As Medical Marijuana Regulations Take Effect, Questions Remain for Doctors, Patients

Regulations for medical marijuana in Massachusetts officially go into effect Friday. But the federally illegal drug has been legal for medical use in the state since January, after voters approved it in a ballot measure last November. Even without formal regulations in place – or any registered dispensaries in the state – one Northampton doctor has begun writing marijuana recommendations for patients.

In an unassuming office building across the street from Cooley Dickinson Hospital are a few specialty medical facilities: a chiropractor, a cancer treatment center, and a tiny sign with a pot leaf and a red arrow promising “medical marijuana evaluations.” This is the office of Dr. Jill Griffin, a former urgent care doctor. Griffin says she was not immediately sold on marijuana’s medicinal use, seeing it as an excuse for people to legally get high. After the law passed, she says patients started asking her about the drug. At first she disregarded those questions. But then she says she decided to take a chance by writing one recommendation for an elderly cancer patient.

“She was able to eat and get up and go out and go shopping, and prior to that, she had really been housebound,” says Griffin.

After that initial success, Griffin says she did more research, and decided to open her small office, exclusively for medical marijuana. For $200 a visit, she meets with patients, examines their medical records, and decides if they’re eligible. The law states that a patient must have a “debilitating medical condition,” such as cancer, Parkinson’s disease, or HIV. But under the new regulations, a doctor can determine “other” debilitating conditions that could respond to the drug. Griffin says that’s where most of her patients fall.

“Most common is chronic pain, and amongst the chronic pain, is low back pain,” says Griffin.

She says part of the reason she’s chosen to open her office is the hesitance of many primary care doctors to recommend marijuana to patients. And though Griffin says many of her patients are new to her, she maintains the required “bona-fide” relationship with them through follow up calls and visits. Alan Berkenwald is a physician at Cooley Dickinson Hospital. He says he was initially open to the idea of medical pot, but now he’s skeptical, due to the lack of scientific research.

“My fear is that our rush to embrace medical marijuana now, well in advance of thought-out studies, is an example of that phenomenon where we’re embracing a cultural belief, and trying to squeeze it into a medical application, well before the data supports it,” Berkenwald says.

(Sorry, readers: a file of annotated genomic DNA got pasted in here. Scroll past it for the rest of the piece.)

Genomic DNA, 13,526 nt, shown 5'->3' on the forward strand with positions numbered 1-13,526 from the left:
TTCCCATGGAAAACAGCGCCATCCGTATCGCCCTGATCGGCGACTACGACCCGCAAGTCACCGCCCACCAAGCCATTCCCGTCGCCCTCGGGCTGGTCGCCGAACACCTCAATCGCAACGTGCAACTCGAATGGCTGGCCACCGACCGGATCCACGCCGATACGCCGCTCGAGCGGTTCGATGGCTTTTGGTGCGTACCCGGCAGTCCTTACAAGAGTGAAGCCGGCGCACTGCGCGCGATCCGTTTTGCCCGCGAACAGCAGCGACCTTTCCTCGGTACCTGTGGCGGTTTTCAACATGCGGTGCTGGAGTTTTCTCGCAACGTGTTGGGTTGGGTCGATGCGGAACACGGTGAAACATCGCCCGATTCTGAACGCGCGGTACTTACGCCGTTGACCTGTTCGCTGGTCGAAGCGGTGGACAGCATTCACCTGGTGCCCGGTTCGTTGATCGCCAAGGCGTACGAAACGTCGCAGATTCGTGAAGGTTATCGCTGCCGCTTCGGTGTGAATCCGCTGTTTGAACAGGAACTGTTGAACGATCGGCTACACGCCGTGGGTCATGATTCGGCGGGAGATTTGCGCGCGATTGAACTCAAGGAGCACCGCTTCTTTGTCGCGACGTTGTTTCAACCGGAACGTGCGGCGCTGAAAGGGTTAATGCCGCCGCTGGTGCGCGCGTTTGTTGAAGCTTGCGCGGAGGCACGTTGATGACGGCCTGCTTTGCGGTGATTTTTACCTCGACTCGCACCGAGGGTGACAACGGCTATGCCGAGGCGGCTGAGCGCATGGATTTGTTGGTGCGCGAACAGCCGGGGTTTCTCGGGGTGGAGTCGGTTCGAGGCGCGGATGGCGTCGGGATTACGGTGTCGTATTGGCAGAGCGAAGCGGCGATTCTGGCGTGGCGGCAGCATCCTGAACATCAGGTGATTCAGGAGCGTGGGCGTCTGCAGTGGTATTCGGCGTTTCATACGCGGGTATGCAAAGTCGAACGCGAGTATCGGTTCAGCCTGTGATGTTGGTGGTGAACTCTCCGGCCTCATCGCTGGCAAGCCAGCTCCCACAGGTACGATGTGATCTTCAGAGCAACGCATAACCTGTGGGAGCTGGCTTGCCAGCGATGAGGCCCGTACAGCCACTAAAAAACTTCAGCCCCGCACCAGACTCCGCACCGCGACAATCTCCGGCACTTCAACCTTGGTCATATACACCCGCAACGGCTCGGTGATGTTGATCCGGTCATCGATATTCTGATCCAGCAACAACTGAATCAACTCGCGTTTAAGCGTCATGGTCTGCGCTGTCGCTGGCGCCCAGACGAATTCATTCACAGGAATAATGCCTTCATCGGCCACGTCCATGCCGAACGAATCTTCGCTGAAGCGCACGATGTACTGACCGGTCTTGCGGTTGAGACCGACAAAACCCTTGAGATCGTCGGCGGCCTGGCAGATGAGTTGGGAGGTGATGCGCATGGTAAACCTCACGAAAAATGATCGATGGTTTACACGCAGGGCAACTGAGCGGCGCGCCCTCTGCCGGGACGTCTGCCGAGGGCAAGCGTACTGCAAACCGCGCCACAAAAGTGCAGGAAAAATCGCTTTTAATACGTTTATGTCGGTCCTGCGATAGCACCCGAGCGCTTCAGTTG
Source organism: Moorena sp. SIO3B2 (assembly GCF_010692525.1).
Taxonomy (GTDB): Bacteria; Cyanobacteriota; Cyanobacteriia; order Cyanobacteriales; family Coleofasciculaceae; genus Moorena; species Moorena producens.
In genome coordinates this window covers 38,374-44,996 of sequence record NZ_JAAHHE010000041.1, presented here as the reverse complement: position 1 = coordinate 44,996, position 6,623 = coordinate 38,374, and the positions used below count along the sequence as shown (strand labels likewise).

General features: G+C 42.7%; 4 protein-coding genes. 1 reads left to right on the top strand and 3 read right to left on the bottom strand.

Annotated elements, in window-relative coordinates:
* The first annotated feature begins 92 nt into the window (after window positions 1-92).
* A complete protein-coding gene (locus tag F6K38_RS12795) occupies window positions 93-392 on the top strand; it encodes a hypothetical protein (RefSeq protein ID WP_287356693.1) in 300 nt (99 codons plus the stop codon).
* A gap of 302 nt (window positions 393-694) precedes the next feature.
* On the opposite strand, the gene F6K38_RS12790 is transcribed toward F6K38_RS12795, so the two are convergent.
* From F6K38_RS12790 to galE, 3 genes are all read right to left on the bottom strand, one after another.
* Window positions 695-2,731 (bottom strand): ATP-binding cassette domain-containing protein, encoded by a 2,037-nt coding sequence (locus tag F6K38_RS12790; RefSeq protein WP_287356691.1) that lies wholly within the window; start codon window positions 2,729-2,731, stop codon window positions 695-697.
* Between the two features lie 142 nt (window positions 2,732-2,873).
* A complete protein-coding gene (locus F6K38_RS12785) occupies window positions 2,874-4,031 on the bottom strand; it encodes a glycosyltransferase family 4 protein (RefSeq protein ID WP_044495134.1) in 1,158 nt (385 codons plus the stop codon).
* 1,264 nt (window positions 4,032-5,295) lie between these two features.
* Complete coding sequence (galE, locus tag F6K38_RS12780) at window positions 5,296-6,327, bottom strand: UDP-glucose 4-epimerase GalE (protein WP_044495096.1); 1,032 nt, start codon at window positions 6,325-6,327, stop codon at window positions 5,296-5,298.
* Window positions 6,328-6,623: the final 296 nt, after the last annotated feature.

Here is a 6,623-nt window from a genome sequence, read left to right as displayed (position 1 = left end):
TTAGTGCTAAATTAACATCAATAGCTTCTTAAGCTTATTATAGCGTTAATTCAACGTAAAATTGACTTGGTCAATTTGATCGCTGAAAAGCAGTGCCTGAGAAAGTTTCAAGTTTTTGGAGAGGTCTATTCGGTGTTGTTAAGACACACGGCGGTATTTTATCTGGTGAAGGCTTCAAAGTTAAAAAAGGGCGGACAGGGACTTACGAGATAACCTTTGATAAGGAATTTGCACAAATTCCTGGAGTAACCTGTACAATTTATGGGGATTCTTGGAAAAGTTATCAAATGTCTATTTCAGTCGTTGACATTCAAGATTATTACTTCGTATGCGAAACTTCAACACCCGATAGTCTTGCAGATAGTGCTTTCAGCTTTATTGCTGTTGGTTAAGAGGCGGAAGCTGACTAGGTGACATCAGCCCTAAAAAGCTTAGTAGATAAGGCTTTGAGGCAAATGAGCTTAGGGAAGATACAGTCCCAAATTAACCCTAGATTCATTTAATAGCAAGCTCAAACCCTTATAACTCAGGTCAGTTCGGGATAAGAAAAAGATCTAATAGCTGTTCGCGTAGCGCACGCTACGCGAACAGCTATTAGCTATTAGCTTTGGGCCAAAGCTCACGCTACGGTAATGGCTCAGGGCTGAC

Berkenwald is particularly concerned about the open-ended ability of doctors to decide what conditions qualify. But Griffin says she is careful to weed out patients who may be trying to get a recommendation just to get high.

“There are certain qualities and characteristics of those diseases that a patient should be able to explain to you,” she says, “and if that’s not there, they can’t qualify.”

She says she’s turned away several patients, but approves over 90 percent who come to her office. And she has prescribed the drug to patients with conditions that some may find dubious. Tim, one of Griffin’s patients who declined to give his last name, was given a prescription for ADD and insomnia. He says he’s now concerned about access to the drug he’s been prescribed. 

“You can’t get it if you don’t have the avenue to get it, and plus there’s so many places that are not doing the right thing. So they may be adding certain chemicals or pesticides which you definitely don’t want.”

Tim won’t say how he currently gets marijuana. Up to 35 marijuana dispensaries can open in the state. But none will likely open until the end of the year. Griffin says she’s worried about the current legal gray area for her patients.

“What I tell my patients is, you could go into a known area where people purchase marijuana, and you can legally buy the marijuana if you take your letter with you, and you can buy it, but the person selling it to you can be arrested.”

Once a patient does get their hands on the drug, they’re allowed to have up to 10 ounces every sixty days. Alan Berkenwald says that’s far too much for one person, and could result in patients selling off their excess pot – a practice known as diversion.

 “History has shown this happens, you don’t control the prescriptive narcotics, they get diverted,” saysBerkenwald. “Why would we not think that this would happen to marijuana, which has a high street value?”

Berkenwald says he hopes to see stronger regulations, limiting its use to patients with serious and terminal conditions. Griffin says for now, she’s trying to stay cautious in her practice. She hopes to see more clarification in the law and qualifying conditions, particularly because marijuana is still federally illegal. 

“I don’t want to put my license at risk, I want to have a great practice with wonderful people, and I do have wonderful patients, but that’s a little bit scary.”

Ultimately plenty of questions remain about how medical marijuana will be used and enforced in the state, but unless lawmakers make future changes to the law, the current regulations are here to stay.